Still in the club space, there have been a couple of recent examples of new ventures meshing with “immersive activation” spaces. TeamLab has been a fixture in China for years. At the back end of 2019, they opened “Borderless”, a sequel to the Tokyo space that shifted 2.3m tickets in its first year. There was all the expected hype around the China opening, but the exhibition closed (along with the rest of the country) a couple of months later. Borderless eventually reopened and has done brisk business since. It looks like it will presage a huge boom in “experiential spaces” here (China has an enormous excess capacity of mall space and needs to recoup some investment). In December of 2020, we got an interesting glimpse of what might be coming next. The MASTER club – in a new Shanghai “experiential” mall (read IG fodder for GenZ) – is the first time that TeamLab have been asked to design a club and you can see the result HERE. Expect much more of this.

MASTER club in Shanghai

Finally on our IRL tip, shows have just recently started to cancel again with COVID outbreaks around the country. We hope this is mostly an excess of caution in advance of the Chinese New Year migration – watch this space.

On the recorded music side, 2020 was one of consolidation.  Tencent made huge investments in Universal and Warner to show that the Chinese internet giants are placing an increasingly high value on the content that goes through their platforms.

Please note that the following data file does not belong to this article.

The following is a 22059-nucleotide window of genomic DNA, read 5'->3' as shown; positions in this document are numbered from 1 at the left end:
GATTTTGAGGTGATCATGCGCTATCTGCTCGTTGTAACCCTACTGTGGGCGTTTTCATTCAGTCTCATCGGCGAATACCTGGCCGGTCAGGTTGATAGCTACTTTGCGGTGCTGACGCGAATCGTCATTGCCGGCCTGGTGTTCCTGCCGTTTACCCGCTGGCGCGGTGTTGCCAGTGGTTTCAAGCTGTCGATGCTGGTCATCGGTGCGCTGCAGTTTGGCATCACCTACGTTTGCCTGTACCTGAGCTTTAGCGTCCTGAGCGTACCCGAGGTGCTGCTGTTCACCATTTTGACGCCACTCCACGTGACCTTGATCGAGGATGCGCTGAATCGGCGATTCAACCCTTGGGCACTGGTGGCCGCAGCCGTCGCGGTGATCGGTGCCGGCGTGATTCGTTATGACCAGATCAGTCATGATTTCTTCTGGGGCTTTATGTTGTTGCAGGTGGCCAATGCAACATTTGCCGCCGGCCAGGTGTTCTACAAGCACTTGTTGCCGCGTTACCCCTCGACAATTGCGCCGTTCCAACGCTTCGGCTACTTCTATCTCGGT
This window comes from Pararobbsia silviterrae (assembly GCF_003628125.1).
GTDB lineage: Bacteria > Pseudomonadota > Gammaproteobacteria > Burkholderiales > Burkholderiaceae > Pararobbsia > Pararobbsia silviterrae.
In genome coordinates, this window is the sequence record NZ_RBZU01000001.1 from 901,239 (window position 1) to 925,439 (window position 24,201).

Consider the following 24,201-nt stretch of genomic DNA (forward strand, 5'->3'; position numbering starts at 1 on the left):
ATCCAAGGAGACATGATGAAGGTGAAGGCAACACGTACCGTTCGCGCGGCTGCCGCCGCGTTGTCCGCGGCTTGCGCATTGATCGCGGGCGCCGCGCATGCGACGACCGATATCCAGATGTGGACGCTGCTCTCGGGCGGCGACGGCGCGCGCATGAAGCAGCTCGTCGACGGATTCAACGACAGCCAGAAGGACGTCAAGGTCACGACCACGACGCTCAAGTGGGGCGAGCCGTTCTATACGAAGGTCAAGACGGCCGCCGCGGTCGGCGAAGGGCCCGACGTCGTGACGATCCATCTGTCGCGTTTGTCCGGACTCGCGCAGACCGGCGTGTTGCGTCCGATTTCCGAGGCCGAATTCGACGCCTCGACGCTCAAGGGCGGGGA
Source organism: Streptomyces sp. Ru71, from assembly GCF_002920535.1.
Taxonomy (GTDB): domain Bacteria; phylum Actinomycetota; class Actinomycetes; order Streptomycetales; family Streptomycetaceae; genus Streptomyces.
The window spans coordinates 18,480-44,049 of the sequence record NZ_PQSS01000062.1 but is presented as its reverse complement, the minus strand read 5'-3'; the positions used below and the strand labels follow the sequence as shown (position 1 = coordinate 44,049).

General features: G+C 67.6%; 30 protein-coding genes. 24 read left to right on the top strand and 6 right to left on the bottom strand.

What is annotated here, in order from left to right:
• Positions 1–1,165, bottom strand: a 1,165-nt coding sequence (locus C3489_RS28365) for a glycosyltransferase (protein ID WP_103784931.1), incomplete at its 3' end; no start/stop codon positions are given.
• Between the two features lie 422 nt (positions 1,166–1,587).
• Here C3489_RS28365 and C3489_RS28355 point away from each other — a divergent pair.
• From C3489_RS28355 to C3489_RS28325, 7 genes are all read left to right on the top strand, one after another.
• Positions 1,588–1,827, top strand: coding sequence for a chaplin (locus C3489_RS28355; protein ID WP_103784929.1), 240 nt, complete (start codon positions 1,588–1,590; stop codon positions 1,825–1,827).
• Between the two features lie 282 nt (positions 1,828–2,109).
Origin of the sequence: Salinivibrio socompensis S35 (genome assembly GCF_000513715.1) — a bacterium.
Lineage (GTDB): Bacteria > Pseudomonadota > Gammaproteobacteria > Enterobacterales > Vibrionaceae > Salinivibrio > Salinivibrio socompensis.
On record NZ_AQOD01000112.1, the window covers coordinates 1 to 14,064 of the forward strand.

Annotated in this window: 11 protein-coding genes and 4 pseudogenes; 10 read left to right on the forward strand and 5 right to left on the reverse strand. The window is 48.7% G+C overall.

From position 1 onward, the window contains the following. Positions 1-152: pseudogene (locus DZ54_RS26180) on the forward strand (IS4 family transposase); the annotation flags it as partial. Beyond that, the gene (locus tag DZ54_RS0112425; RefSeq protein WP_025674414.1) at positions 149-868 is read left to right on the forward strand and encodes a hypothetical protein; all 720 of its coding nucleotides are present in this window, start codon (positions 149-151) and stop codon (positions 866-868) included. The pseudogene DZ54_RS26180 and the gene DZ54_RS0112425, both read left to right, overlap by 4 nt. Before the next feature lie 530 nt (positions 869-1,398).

The maturation of the streaming services came into sharp focus with Alibaba’s closing of Xiami big news among China’s music fans.  Xiami was the OG of China’s streaming services and there was much wailing and gnashing of teeth at her closure. Fans and artists alike had put huge efforts into building profiles, playlists and personalities, and the loss of all this was another huge failure from Alibaba with respect to their entertainment strategy.  You can find more about our thoughts HERE.

There was also a significant renegotiation in licensing deals for international content.  Prior to August 2020, China was the host of a unique situation whereby catalogue was licensed to Tencent, who then relicensed that same content out to competitors. In many cases, Tencent spent much of the last 3 years sublicensing catalogue out to the likes of Netease and Xiami.